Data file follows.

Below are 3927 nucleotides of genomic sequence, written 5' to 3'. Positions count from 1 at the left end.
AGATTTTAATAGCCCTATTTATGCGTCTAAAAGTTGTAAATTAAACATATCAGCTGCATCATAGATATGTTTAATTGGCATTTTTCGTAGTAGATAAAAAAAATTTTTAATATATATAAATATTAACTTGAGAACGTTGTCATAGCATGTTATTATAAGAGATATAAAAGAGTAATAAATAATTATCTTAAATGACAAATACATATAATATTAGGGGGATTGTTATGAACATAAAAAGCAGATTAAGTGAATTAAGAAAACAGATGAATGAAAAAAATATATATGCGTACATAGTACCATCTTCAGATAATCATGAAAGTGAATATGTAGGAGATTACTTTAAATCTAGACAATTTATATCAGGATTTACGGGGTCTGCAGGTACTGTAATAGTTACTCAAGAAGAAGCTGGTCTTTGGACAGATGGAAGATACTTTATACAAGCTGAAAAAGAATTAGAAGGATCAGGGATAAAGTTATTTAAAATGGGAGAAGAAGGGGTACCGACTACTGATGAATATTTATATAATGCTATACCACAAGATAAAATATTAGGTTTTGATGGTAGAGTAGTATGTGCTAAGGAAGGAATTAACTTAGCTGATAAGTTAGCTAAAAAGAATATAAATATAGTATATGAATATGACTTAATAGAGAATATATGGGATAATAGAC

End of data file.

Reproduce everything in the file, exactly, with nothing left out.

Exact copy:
Below are 3927 nucleotides of genomic sequence, written 5' to 3'. Positions count from 1 at the left end.
AGATTTTAATAGCCCTATTTATGCGTCTAAAAGTTGTAAATTAAACATATCAGCTGCATCATAGATATGTTTAATTGGCATTTTTCGTAGTAGATAAAAAAAATTTTTAATATATATAAATATTAACTTGAGAACGTTGTCATAGCATGTTATTATAAGAGATATAAAAGAGTAATAAATAATTATCTTAAATGACAAATACATATAATATTAGGGGGATTGTTATGAACATAAAAAGCAGATTAAGTGAATTAAGAAAACAGATGAATGAAAAAAATATATATGCGTACATAGTACCATCTTCAGATAATCATGAAAGTGAATATGTAGGAGATTACTTTAAATCTAGACAATTTATATCAGGATTTACGGGGTCTGCAGGTACTGTAATAGTTACTCAAGAAGAAGCTGGTCTTTGGACAGATGGAAGATACTTTATACAAGCTGAAAAAGAATTAGAAGGATCAGGGATAAAGTTATTTAAAATGGGAGAAGAAGGGGTACCGACTACTGATGAATATTTATATAATGCTATACCACAAGATAAAATATTAGGTTTTGATGGTAGAGTAGTATGTGCTAAGGAAGGAATTAACTTAGCTGATAAGTTAGCTAAAAAGAATATAAATATAGTATATGAATATGACTTAATAGAGAATATATGGGATAATAGAC